Santo Antonio Estates
This is a blend of member’s coffee and forms the tasty base of our Crompton Road blend. Ultra reliable and consistent, this blend is created each year for us to hit a certain flavour profile from SanCoffee’s base of producers/members. You know how we have house blends that aim to hit a taste profile all year round, regardless off the different origins that go into it? Similar concept!
Coffee: Santo Antonio, Brazil
Henrique Dias Cambraia, 2011
Samambaia field label - 2013
The beautiful converted guest house, built ~ 1900s
Both gorgeously kept and historic, Henrique Cambraia is the family owner operator of this estate. Heneique is certainly a busy man as he is also the president of the SanCoffee group! As Samambaia processes all their own lots, it is the central hub from which many experimental lots are produced including many of the lots we have featured both as Limited Release and at MICE events.
Owner Josué Pereira Figueiredo graduated as an agronomist at just 25 years old back in the early 70’s! Being closely involved as a researcher with Brazilian institutes to evaluate the performance of coffee varieties on-farm, he establish Bom Jardim and put that academic knowledge to work in practice, planting out his estate with a wide array of coffee trees. Josué’s son, Lucas Pereira Figueiredo, now joins his father in managing the 230ha of coffee farming, the preservation of 154ha surrounding the farm, and supporting the 30+ farmers who work on this estate.
Coffee: Bom Jardim, Brazil
When our friends at SanCoffee mentioned they have placed 8th in 2019 Brazil COE, we jumped at the chance to support the group! Fazenda Guariroba is owned by Homero Aguiar Paiva, a 5th generation coffee farmer who has purchased this 19th century established farm in more recent times. Homero, a civil engineer by trade continues to progress all quality-driven aspirations of his farm with the help and guidance of his agronomist brother Renato Paiva.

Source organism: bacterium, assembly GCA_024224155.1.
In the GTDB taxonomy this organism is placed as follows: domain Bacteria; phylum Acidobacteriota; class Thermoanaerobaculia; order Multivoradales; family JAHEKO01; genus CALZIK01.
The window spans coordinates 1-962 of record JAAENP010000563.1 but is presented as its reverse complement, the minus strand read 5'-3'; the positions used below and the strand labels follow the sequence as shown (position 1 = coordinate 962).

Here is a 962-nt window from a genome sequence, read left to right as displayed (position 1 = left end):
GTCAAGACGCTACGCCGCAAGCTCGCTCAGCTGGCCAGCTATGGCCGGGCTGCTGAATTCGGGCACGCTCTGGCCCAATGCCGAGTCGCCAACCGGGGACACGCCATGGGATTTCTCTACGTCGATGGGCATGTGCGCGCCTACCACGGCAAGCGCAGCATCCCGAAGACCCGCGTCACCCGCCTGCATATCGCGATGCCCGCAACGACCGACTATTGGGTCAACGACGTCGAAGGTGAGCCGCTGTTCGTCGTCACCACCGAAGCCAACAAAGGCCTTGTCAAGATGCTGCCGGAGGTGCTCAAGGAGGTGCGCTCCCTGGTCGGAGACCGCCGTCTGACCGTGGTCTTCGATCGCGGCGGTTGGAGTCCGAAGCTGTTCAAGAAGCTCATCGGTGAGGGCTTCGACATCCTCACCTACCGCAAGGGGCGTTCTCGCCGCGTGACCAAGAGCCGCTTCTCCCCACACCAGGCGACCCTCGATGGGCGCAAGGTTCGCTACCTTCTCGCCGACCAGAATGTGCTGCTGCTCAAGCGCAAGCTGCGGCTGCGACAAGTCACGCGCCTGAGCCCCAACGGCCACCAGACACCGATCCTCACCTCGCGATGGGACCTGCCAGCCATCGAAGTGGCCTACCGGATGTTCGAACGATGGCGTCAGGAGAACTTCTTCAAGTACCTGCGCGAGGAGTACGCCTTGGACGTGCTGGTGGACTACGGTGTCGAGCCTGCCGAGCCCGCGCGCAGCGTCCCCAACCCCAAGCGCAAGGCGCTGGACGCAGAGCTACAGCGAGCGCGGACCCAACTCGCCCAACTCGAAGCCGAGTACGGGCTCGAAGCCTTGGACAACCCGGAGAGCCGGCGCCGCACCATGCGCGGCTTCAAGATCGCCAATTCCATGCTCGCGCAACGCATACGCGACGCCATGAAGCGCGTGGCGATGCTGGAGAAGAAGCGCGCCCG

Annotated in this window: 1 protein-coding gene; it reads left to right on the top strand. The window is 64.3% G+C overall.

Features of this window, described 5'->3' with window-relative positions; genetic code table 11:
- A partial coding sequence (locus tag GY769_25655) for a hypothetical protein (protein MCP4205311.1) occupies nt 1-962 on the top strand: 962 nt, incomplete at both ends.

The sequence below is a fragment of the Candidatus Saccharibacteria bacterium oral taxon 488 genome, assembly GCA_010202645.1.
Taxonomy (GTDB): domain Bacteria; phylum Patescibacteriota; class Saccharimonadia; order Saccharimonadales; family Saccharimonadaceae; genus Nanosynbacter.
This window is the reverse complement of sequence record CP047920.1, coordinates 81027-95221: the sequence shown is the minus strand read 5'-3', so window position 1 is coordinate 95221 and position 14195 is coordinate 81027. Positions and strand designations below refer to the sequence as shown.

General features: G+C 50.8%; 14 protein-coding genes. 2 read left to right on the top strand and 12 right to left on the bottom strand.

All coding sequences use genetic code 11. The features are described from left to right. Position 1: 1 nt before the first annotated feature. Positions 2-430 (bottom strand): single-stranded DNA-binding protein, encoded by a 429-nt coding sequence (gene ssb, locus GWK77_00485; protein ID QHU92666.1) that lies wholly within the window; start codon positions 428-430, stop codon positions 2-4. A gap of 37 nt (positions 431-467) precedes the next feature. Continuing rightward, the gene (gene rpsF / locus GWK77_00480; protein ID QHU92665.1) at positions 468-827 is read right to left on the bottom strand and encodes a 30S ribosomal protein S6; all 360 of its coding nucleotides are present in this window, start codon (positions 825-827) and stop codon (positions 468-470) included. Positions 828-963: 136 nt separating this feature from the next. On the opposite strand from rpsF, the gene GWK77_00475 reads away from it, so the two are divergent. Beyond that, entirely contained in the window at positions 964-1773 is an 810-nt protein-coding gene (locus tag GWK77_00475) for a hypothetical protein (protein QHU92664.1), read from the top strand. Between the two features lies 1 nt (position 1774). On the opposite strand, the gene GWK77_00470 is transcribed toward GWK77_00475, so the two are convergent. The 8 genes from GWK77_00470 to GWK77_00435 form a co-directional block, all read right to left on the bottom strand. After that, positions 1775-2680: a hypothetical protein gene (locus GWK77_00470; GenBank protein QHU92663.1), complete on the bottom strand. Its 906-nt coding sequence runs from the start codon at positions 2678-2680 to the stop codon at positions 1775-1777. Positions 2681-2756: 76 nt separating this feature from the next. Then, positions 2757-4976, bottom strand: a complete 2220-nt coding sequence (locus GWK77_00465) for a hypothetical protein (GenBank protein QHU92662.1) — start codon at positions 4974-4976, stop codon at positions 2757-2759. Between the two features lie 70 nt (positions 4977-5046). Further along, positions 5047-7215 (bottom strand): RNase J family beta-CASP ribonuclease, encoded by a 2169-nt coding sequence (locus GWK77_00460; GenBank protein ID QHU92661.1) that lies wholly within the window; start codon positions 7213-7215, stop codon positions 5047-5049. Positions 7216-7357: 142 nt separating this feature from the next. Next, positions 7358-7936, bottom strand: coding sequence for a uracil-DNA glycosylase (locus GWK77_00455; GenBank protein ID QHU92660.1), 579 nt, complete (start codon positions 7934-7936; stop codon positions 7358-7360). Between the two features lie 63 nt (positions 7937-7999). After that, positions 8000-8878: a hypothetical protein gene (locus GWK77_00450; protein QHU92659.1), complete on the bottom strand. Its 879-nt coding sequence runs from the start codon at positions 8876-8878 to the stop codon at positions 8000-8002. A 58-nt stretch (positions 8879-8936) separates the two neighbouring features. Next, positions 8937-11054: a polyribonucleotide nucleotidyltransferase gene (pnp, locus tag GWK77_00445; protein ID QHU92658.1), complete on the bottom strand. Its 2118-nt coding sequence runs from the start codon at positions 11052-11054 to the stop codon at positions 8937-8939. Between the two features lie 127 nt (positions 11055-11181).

Read: Adventure to Guariroba
Coffee: Guariroba COE Lot 8, Brazil
How the Co-operative works
Short answer: more resources and shared knowledge.
SanCoffee have a centralised lab, warehouse and dry mill, as well as a dedicated team of Q Graders who manage the quality for all the member estates. Working as a group through the central lab enables estates to share and gain from the collective’s many years of combined experience. More so, having total control of their warehouse and dry mill enables complete traceability and precise milling specifications for customers. The specialty graded coffee comes into the warehouse where samples are kept and profiles noted. There are shelves on a giant wall in the cupping lab where each estates’ name is listed, along with descriptions of the various coffees they offer. From here, companies like us work with the lab and choose the coffees which best fulfill the taste profiles we are looking for.
Washing vats at Samambaia, human for scale.
Meticulously planted seedlings